Either way, they’re often the mediums you have used before but have been quite unaware of their importance in your design. And partly because most of our school time we lay way more emphasis on the visual mediums to convey our thoughts. But as we step into the real world there is a realization of the fact that visual mediums still hold a major part but many other things do too. And they often become one of the most crucial ones. 

Like architects need to interact with a variety of people starting from fellow workers to clients or users, policymakers, and stakeholders. And to effectively manage and work along with them we need proper understanding between them. Which can be either through talking with them; explaining them, understanding what they want, what we are proposing, and what the plan is. Which can be carried out effectively through both written or oral methods. 

What architects must know about Verbal Architecture - Sheet3
Mind map of design process ©

Oral communication helps and allows us to understand the user needs, their idea of design, and what they feel it should be. This helps them break the barrier and step actively into the designing process which they often find it easy to interpret through drawings. 

On-site work often includes people from various professional backgrounds and working methods. In those situations, oral communication works well to work in harmony. It is more like “What would you like the living room to feel like? Would you love an antique bookshelf in the corner near your study?” Some direct questions that help us go beyond the professional aspects and dwell deeper into the ‘Wants’ of the user effectively.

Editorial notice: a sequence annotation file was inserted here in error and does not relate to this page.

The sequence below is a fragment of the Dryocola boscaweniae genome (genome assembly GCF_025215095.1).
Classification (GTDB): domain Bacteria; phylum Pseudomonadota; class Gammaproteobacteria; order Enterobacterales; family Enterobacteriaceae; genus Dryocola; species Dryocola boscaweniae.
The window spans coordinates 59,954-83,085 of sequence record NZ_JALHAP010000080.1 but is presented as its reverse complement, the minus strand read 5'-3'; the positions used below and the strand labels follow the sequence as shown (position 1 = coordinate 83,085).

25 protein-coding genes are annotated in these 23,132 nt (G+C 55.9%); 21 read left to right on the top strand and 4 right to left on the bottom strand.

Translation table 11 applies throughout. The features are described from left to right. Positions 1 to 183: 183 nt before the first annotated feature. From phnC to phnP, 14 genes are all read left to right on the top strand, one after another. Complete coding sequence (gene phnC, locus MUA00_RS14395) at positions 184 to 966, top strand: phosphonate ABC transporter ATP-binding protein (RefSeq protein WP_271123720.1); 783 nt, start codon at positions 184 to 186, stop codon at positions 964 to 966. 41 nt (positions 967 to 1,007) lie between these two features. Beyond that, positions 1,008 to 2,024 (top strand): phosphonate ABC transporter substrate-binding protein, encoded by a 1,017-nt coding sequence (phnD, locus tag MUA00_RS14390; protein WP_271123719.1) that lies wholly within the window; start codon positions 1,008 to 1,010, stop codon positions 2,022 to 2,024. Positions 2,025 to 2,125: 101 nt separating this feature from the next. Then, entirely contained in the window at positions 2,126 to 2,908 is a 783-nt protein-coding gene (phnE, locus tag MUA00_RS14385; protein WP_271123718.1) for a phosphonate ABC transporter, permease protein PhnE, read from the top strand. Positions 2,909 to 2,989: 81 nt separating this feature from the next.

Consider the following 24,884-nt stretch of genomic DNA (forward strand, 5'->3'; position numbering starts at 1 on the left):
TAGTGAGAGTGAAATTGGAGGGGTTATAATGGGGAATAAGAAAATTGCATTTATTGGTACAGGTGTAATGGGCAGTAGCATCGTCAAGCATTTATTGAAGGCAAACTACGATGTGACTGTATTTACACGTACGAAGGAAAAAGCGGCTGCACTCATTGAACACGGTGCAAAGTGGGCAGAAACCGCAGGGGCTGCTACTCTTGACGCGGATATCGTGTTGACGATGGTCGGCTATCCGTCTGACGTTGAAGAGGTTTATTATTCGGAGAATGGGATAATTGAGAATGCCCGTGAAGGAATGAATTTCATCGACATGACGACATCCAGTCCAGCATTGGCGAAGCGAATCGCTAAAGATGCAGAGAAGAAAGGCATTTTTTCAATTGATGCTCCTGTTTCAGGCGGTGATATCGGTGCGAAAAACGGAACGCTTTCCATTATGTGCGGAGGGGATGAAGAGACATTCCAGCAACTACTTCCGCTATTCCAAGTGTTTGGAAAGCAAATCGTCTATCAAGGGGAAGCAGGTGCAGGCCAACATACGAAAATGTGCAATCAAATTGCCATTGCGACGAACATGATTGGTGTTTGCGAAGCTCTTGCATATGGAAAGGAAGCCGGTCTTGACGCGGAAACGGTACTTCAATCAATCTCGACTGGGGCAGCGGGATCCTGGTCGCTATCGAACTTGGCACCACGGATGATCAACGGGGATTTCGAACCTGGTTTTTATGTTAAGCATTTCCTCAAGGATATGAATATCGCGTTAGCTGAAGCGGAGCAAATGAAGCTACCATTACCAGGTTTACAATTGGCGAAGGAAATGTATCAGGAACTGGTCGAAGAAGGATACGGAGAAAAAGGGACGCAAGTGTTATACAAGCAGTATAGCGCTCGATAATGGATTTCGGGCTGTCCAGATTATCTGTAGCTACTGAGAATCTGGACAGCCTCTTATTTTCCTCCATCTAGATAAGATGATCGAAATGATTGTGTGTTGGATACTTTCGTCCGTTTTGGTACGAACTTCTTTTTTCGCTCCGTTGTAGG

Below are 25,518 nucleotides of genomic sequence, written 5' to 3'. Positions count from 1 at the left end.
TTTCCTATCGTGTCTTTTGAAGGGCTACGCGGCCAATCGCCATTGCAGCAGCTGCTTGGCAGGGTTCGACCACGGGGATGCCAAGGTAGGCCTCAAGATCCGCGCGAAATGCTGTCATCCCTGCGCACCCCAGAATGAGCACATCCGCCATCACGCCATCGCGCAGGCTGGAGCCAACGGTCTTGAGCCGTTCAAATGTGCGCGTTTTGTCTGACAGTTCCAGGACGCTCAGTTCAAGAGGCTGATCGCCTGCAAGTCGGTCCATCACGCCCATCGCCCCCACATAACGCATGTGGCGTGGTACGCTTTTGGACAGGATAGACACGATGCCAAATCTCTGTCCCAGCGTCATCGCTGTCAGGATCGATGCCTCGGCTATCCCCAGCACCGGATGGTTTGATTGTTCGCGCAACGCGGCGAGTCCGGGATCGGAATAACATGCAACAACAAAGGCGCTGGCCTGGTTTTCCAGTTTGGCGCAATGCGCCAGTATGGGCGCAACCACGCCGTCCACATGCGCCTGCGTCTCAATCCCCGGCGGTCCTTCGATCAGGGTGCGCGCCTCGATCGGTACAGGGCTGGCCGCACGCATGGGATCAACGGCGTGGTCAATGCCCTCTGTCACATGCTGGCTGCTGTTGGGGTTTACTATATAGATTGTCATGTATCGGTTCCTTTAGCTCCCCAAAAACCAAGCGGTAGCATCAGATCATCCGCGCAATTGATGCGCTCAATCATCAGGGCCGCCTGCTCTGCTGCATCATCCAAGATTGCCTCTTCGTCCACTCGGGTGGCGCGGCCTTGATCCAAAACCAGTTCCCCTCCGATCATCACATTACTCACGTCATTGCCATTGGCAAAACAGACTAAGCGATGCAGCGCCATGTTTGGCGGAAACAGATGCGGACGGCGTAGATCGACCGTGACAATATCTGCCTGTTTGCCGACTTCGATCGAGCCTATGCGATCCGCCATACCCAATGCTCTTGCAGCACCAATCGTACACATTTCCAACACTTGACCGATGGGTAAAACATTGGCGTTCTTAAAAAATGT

What architects must know about Verbal Architecture - Sheet4
One to one discussion ©Megapixl

While written communication helps the user to dwell and understand things even in your absence. As language is a way of communicating and getting the point across which writing does very effectively. And It leaves hardly any space for confusion. 

As it is a way of getting things across where the person doesn’t have to keep remembering what has been told. It also can be explained better as “The room would be having one white fur carpet complementing the minimalist leather sofa giving a modern look to the wooden-floored room” It communicates easily well with the intrinsic details. That might get missed In oral or visual communication. 

What architects must know about Verbal Architecture - Sheet5
Verbal architecture wordle ©Renuka Deshpande

Thus, in both the verbal architecture cases; all they do is help us get the message conveyed in the best way. Aiding the already present visual drawings and sketches. Thus making this designing process a little easier on us and also on the numerous people involved in making it a success. 

As POE had rightly said in his quote that: 

“Communication is not just words; communication is architecture. 

Because of course, it is quite obvious that a house which would be built without the sense… without that desire for communication, would not look the way your house looks today.”

  • POE the musician

Renuka is an artist, architect, and writer. With a keen interest in psychology; she is passionate about 'User-centric and need-based designs'. As an empath herself she finds writing as a way to empower and voice people. While aiming to make this world a better place as a designer.